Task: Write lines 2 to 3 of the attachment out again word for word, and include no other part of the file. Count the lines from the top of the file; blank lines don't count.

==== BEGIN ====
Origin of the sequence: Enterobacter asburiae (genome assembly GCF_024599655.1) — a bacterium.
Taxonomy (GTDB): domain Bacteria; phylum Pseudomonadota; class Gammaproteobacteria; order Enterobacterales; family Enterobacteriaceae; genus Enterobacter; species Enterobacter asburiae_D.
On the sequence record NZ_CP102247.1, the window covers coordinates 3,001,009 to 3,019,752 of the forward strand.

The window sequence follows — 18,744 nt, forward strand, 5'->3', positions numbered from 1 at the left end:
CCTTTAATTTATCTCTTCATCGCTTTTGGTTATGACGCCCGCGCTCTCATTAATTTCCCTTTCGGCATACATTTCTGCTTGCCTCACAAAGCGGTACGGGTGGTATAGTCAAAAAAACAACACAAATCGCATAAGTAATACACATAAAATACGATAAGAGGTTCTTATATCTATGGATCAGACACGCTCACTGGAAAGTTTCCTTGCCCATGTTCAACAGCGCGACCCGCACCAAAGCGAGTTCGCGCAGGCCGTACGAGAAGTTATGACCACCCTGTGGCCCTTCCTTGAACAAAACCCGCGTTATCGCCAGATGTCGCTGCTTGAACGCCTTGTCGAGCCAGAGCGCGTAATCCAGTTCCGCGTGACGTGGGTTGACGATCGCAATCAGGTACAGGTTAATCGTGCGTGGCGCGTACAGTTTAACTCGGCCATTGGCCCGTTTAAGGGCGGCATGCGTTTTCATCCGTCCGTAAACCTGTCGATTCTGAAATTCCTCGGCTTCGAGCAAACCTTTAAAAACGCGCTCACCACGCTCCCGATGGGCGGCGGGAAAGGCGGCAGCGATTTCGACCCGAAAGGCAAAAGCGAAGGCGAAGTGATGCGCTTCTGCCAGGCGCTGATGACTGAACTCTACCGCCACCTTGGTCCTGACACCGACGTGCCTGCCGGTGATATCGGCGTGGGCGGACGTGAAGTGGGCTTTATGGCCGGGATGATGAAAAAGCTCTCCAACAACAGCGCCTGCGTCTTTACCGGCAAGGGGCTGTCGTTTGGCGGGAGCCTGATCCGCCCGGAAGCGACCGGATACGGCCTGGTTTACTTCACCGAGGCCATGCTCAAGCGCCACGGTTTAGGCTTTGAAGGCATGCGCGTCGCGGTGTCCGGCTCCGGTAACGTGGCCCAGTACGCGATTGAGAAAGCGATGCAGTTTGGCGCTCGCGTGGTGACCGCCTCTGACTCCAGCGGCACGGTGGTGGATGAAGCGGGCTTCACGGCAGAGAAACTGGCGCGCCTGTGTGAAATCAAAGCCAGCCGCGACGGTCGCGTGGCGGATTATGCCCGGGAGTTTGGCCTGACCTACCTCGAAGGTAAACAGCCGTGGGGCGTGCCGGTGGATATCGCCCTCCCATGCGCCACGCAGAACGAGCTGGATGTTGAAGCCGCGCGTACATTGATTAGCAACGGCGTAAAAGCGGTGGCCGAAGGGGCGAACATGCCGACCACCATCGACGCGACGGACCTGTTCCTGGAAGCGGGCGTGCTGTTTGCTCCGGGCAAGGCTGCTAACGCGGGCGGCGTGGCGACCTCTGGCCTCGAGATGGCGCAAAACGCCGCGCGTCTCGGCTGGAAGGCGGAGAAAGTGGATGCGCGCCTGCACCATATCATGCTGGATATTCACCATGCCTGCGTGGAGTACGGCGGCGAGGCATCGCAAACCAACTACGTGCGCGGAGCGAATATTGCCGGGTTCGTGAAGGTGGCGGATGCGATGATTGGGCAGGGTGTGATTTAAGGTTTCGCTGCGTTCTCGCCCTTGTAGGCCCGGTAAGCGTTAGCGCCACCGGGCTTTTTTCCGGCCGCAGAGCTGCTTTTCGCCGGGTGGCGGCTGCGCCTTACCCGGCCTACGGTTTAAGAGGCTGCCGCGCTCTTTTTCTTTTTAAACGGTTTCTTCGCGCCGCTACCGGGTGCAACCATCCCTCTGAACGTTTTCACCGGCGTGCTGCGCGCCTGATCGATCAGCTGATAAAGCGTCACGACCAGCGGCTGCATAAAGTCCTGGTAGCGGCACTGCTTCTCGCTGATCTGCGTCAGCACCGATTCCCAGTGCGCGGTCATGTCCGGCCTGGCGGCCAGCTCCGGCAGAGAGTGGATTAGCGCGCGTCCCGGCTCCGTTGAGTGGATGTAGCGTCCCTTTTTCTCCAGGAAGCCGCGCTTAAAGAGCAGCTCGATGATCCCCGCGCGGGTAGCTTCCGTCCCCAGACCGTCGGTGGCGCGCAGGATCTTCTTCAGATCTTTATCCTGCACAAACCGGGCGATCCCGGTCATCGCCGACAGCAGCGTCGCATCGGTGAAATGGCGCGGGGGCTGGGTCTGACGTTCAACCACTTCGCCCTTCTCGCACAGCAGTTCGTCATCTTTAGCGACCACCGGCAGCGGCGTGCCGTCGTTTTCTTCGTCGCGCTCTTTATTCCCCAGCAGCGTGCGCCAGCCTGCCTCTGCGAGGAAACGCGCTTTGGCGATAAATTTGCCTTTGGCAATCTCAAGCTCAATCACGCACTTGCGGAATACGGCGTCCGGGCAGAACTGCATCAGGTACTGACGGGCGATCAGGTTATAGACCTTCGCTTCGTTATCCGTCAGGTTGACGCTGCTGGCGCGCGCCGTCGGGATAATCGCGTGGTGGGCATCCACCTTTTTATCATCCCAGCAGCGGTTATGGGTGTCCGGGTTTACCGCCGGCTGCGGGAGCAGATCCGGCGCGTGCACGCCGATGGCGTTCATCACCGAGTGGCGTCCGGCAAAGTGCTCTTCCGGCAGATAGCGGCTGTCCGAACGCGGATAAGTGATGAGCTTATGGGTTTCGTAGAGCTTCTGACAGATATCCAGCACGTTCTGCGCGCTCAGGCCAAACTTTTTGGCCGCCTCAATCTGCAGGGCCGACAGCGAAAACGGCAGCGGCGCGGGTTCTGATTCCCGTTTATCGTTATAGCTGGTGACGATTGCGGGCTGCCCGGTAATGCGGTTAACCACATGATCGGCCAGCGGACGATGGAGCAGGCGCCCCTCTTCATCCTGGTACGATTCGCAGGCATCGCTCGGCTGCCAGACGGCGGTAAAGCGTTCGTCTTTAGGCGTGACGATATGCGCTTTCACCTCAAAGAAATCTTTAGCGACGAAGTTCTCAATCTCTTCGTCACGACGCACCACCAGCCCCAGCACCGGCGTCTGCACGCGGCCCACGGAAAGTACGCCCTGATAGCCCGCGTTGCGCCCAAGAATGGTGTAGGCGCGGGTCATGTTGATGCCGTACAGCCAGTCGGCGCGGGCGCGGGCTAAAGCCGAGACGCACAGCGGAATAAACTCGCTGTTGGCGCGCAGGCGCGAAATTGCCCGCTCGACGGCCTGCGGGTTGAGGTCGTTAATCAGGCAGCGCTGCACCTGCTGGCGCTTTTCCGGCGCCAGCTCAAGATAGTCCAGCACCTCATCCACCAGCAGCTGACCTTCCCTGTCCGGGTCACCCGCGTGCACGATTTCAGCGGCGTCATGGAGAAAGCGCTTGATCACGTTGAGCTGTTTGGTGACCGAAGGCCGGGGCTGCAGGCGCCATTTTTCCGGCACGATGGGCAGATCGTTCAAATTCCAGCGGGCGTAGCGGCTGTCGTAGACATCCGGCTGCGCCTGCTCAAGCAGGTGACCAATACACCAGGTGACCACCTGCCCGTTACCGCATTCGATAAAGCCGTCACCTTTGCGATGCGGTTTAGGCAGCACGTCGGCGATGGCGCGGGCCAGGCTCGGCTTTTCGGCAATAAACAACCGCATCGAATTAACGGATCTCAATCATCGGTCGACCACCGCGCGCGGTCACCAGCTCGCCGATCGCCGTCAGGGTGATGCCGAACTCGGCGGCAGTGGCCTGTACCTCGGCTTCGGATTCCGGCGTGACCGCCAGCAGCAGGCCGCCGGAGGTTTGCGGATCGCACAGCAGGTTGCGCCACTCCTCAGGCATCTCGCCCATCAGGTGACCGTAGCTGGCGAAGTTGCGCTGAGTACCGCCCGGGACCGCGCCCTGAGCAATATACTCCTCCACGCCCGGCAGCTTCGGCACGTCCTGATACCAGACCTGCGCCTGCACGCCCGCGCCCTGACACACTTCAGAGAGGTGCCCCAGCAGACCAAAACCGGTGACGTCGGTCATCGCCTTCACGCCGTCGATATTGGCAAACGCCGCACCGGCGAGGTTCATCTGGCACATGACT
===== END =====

Taxonomy (GTDB): domain Bacteria; phylum Pseudomonadota; class Gammaproteobacteria; order Enterobacterales; family Enterobacteriaceae; genus Enterobacter; species Enterobacter asburiae_D.
On the sequence record NZ_CP102247.1, the window covers coordinates 3,001,009 to 3,019,752 of the forward strand.